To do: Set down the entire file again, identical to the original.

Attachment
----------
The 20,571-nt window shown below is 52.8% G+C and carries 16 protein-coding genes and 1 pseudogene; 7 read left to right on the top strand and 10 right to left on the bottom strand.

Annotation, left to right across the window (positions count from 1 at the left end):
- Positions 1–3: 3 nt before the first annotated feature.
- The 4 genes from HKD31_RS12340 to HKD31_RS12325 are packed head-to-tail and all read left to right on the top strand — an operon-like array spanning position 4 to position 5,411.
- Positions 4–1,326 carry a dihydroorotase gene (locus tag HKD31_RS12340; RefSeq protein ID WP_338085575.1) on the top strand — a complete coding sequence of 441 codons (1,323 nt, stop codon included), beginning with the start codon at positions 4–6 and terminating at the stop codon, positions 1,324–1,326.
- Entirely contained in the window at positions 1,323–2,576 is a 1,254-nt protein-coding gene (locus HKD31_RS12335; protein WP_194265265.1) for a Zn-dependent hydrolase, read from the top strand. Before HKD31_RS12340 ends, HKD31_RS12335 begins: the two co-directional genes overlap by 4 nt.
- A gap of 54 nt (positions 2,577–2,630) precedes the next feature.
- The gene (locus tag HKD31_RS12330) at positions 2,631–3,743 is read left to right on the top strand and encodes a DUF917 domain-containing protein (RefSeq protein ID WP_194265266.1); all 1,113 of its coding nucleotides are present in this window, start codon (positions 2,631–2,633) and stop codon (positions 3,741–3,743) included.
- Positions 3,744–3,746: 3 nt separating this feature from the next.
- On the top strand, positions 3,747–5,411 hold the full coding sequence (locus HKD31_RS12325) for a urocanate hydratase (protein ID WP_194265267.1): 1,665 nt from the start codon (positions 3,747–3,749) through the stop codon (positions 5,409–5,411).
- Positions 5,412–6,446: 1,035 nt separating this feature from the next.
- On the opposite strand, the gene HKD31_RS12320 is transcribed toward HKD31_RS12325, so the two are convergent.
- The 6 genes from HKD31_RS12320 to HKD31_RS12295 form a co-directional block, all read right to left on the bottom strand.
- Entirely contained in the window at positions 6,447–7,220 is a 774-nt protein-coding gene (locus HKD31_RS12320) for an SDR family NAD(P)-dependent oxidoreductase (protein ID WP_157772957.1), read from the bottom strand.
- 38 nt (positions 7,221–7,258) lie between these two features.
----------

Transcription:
The 20,571-nt window shown below is 52.8% G+C and carries 16 protein-coding genes and 1 pseudogene; 7 read left to right on the top strand and 10 right to left on the bottom strand.

Annotation, left to right across the window (positions count from 1 at the left end):
- Positions 1–3: 3 nt before the first annotated feature.
- The 4 genes from HKD31_RS12340 to HKD31_RS12325 are packed head-to-tail and all read left to right on the top strand — an operon-like array spanning position 4 to position 5,411.
- Positions 4–1,326 carry a dihydroorotase gene (locus tag HKD31_RS12340; RefSeq protein ID WP_338085575.1) on the top strand — a complete coding sequence of 441 codons (1,323 nt, stop codon included), beginning with the start codon at positions 4–6 and terminating at the stop codon, positions 1,324–1,326.
- Entirely contained in the window at positions 1,323–2,576 is a 1,254-nt protein-coding gene (locus HKD31_RS12335; protein WP_194265265.1) for a Zn-dependent hydrolase, read from the top strand. Before HKD31_RS12340 ends, HKD31_RS12335 begins: the two co-directional genes overlap by 4 nt.
- A gap of 54 nt (positions 2,577–2,630) precedes the next feature.
- The gene (locus tag HKD31_RS12330) at positions 2,631–3,743 is read left to right on the top strand and encodes a DUF917 domain-containing protein (RefSeq protein ID WP_194265266.1); all 1,113 of its coding nucleotides are present in this window, start codon (positions 2,631–2,633) and stop codon (positions 3,741–3,743) included.
- Positions 3,744–3,746: 3 nt separating this feature from the next.
- On the top strand, positions 3,747–5,411 hold the full coding sequence (locus HKD31_RS12325) for a urocanate hydratase (protein ID WP_194265267.1): 1,665 nt from the start codon (positions 3,747–3,749) through the stop codon (positions 5,409–5,411).
- Positions 5,412–6,446: 1,035 nt separating this feature from the next.
- On the opposite strand, the gene HKD31_RS12320 is transcribed toward HKD31_RS12325, so the two are convergent.
- The 6 genes from HKD31_RS12320 to HKD31_RS12295 form a co-directional block, all read right to left on the bottom strand.
- Entirely contained in the window at positions 6,447–7,220 is a 774-nt protein-coding gene (locus HKD31_RS12320) for an SDR family NAD(P)-dependent oxidoreductase (protein ID WP_157772957.1), read from the bottom strand.
- 38 nt (positions 7,221–7,258) lie between these two features.